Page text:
Johnson & Johnson Is Still The Cream Of The Crop

If you have ever been to a grocery store then you have seen the name Johnson & Johnson. With a market cap of over $170 billion dollars, Johnson & Johnson is one of the largest manufacturing companies in the United States. Johnson & Johnson make pharmaceutical products, health care products, consumer staples and medical devices. You name it and Johnson & Johnson make it. The company is famous for its lotions, shampoos, soaps, aspirin, bandages, and beauty products.


Johnson & Johnson has the benefit of competing in several different sectors. The company makes products that consumers need during economic booms and troughs. Johnson & Johnson has many competitors since the company competes in so many different sectors. Its chief competitors in the consumer staple sector are Proctor & Gamble, Unilver, and Kimberly Clark. In the healthcare sector, J&J’s competitors are Eli Lily, Abbott Labs, and Novartis.

King Of Industry

Johnson & Johnson is the industry king with revenues of over $62 billion dollar and a net profit approaching $14 billion dollars. This is the very definition of a cash cow with nearly $18 billion dollars in free cash flow this year alone. The firm has a fantastic balance sheet with $22 billion dollars in cash and just $12 billion dollars in debt. J&J has $8 per share in cash alone. It’s rare that you find a company with nearly twice as much cash as debt on its balance sheet.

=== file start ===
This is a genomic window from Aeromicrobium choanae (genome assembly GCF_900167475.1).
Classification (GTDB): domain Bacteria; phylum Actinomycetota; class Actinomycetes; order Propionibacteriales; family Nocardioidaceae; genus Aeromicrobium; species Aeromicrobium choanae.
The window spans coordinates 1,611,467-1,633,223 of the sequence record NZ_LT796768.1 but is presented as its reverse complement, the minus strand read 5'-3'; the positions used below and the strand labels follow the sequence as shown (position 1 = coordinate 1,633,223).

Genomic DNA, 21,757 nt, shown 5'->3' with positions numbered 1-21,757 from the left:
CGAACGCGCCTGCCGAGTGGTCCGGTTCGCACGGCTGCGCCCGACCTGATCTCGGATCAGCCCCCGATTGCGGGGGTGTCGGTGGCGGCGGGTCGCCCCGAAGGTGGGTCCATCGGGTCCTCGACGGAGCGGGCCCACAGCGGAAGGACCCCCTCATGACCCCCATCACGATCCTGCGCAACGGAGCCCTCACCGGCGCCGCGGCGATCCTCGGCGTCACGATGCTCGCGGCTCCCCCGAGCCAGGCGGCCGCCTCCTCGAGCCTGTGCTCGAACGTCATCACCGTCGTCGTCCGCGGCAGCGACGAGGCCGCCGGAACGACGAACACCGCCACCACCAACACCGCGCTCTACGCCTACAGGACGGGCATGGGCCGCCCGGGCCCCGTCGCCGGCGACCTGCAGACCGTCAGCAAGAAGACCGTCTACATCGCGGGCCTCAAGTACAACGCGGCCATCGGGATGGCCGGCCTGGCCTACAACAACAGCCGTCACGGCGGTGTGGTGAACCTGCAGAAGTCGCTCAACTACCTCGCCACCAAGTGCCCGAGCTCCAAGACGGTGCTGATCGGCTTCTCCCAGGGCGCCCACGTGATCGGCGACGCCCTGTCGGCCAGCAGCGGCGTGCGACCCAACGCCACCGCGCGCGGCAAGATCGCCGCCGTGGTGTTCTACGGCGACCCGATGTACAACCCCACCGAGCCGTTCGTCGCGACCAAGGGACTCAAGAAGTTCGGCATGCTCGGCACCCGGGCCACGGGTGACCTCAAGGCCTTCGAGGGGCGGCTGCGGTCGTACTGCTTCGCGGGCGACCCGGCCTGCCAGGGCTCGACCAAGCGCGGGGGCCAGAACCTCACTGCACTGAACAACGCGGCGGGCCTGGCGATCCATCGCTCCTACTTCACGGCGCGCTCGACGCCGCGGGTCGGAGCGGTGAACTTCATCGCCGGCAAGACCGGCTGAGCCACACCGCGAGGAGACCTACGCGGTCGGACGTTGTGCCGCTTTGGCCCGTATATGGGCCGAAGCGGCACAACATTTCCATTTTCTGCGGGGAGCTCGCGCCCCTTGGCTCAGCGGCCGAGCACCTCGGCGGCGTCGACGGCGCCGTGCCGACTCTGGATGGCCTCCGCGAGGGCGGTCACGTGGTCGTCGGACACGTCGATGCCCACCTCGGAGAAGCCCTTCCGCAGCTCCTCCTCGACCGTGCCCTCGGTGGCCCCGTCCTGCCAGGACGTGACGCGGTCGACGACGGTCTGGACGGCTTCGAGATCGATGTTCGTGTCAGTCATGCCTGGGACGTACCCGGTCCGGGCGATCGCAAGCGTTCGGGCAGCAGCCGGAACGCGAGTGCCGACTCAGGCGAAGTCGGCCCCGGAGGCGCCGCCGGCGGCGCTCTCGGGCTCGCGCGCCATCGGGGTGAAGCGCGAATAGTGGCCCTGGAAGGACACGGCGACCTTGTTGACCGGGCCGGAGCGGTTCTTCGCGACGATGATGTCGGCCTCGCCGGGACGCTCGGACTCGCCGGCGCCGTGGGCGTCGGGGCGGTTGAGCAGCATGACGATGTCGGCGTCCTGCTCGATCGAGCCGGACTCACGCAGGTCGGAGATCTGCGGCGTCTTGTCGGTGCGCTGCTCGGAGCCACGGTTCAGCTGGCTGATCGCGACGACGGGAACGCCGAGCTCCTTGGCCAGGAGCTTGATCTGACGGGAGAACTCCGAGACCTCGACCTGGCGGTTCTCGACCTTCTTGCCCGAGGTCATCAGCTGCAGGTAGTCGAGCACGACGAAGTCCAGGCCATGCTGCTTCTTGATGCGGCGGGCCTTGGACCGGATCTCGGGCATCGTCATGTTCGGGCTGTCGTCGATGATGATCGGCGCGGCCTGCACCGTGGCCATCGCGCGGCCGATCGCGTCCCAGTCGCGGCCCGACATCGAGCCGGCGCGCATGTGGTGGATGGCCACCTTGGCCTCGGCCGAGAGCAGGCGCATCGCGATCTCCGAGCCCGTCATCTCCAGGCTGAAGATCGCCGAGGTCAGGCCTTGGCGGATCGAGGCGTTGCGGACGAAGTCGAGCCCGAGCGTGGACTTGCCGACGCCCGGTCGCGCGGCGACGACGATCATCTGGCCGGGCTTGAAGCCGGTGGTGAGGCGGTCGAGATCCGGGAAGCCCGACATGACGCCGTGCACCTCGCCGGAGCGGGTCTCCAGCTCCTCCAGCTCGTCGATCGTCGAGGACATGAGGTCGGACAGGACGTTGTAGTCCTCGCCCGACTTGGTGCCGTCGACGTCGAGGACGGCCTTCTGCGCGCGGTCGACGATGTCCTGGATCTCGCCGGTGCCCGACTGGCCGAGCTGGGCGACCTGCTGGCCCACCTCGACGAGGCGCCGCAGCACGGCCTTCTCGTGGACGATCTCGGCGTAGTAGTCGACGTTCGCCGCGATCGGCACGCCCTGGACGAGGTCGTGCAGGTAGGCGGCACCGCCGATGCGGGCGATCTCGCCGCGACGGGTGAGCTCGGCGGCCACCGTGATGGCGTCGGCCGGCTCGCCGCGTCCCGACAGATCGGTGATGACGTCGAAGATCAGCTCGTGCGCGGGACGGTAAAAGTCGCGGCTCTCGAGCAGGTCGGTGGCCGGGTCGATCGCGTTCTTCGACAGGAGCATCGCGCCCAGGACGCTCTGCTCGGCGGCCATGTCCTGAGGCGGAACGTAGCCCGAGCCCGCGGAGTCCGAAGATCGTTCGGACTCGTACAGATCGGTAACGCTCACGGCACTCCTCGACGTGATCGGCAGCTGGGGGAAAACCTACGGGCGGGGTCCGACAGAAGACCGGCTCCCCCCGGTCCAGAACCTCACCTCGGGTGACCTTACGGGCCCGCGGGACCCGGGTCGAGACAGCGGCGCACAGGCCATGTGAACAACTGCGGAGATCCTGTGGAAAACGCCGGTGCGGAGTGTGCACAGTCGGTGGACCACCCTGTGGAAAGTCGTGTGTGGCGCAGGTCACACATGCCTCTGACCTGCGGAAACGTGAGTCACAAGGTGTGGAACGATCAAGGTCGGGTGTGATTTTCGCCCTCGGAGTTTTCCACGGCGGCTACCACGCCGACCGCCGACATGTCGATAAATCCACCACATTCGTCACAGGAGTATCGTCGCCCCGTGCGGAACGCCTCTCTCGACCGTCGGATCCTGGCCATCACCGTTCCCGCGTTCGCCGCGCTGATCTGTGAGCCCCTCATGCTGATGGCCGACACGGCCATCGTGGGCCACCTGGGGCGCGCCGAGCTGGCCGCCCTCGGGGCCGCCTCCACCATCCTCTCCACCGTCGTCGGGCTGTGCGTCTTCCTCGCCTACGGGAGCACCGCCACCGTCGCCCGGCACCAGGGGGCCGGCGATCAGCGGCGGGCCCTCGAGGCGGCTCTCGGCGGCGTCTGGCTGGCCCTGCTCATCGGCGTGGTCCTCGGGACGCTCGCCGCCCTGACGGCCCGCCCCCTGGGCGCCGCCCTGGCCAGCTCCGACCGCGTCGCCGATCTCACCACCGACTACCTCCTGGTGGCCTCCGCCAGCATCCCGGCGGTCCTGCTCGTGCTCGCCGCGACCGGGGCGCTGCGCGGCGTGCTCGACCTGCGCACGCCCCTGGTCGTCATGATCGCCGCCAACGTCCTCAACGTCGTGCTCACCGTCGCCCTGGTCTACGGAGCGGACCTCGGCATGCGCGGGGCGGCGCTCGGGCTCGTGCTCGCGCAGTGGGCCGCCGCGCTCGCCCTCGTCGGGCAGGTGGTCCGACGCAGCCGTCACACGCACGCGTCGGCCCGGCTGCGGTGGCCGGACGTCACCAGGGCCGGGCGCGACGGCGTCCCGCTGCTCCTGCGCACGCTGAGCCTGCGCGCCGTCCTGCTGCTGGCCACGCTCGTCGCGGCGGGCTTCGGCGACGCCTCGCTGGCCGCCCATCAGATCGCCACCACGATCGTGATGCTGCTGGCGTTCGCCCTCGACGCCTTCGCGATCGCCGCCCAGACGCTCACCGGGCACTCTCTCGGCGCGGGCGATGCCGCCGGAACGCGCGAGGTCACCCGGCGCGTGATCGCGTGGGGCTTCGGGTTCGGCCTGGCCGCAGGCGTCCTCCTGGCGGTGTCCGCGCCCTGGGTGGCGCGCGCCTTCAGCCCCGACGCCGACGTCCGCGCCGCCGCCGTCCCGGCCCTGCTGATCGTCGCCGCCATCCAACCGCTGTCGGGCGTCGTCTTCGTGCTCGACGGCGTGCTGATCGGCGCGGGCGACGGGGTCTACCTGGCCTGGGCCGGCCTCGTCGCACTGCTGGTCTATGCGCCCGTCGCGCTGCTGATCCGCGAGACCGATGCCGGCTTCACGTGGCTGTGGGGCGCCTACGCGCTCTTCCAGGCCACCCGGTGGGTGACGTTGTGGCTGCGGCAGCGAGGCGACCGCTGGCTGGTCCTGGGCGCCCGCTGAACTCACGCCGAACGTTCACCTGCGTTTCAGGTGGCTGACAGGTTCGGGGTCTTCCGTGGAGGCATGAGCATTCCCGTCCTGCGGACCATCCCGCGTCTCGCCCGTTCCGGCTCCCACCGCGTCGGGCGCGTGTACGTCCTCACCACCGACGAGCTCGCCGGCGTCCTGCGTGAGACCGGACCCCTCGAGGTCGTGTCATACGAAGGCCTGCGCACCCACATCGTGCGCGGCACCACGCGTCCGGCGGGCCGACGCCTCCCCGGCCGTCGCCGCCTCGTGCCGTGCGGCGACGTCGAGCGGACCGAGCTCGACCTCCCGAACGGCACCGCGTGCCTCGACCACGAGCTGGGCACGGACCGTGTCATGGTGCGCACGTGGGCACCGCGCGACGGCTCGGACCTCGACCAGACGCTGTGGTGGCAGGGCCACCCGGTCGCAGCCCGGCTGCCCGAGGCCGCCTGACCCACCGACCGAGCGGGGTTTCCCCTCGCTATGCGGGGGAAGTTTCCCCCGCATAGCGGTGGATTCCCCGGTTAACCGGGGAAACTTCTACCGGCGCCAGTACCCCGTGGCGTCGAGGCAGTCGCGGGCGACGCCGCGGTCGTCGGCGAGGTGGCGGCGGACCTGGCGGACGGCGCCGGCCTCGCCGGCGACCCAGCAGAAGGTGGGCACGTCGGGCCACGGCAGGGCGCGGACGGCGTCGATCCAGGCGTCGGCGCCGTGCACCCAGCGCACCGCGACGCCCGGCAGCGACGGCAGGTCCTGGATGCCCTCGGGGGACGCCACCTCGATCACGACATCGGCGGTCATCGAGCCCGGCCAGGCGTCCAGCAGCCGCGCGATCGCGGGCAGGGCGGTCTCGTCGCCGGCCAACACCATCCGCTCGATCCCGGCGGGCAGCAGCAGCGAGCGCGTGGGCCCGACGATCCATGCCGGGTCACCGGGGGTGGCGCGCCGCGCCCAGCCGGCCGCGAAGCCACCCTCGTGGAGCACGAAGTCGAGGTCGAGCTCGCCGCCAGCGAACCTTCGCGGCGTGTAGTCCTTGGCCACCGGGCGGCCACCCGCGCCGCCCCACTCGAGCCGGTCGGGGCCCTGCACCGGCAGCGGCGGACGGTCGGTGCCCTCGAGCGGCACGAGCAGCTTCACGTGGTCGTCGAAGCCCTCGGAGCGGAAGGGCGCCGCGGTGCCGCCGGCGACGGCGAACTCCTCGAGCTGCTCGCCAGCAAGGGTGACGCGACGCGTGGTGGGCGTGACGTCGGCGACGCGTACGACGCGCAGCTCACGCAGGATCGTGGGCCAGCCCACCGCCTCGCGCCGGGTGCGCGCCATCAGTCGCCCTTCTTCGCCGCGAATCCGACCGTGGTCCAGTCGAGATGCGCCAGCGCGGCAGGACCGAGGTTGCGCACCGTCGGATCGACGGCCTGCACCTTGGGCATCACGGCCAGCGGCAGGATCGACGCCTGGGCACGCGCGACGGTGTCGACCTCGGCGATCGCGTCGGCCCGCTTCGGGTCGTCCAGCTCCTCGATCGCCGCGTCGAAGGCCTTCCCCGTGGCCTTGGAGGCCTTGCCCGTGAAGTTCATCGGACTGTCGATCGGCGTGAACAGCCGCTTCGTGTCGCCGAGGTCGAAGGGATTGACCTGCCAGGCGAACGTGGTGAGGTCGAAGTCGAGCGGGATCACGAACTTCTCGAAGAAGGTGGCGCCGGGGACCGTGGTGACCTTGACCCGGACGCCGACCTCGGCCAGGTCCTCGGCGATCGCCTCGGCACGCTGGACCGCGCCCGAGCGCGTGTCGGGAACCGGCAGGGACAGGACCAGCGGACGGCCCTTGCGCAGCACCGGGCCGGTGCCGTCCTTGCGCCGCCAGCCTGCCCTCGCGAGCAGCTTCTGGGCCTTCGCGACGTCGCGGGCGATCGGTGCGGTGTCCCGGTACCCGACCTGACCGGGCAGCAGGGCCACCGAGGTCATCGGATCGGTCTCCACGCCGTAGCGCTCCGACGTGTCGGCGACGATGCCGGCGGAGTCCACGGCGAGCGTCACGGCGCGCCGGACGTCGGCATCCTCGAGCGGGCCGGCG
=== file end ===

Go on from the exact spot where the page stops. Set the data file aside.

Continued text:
Quarterly earnings are up 2.2% from the previous year. Revenue growth was down slightly at 0.70% last quarter. That’s not significant enough to be concerned about. Over the past 5 years Johnson & Johnson has been able to grow earnings at a stable 7% clip. That’s right in line with future earnings projections of 6%. Margins were excellent with the company sporting a 26% operating margin and a 21% profit margin. Return on equity was high at 25% and return on equity was average at 10%.

Shares currently trade at 12.5 times next year’s earnings. That’s two times the projected earnings growth. The stocks trades at 3 times book value and 2.7 times sales. That’s expensive for the pharmaceuticals industry but cheap for the consumer staples sector. The stock normally trades at a premium valuation because of its safety and steady growth potential.

Johnson & Johnson is attractive to fixed income investors because of its great credit rating and outstanding dividend. Johnson & Johnson has increased its cash dividend for 48 consecutive years. The company is currently paying a $2.16 dividend which is a 3.40% yield. This is much higher than the 5 year historical yield of 2.60%. The dividend is easily sustainable with a dividend payout rate of 42%. The chances are very good that Johnson & Johnson will be increasing its dividend against this year for the 49th consecutive year.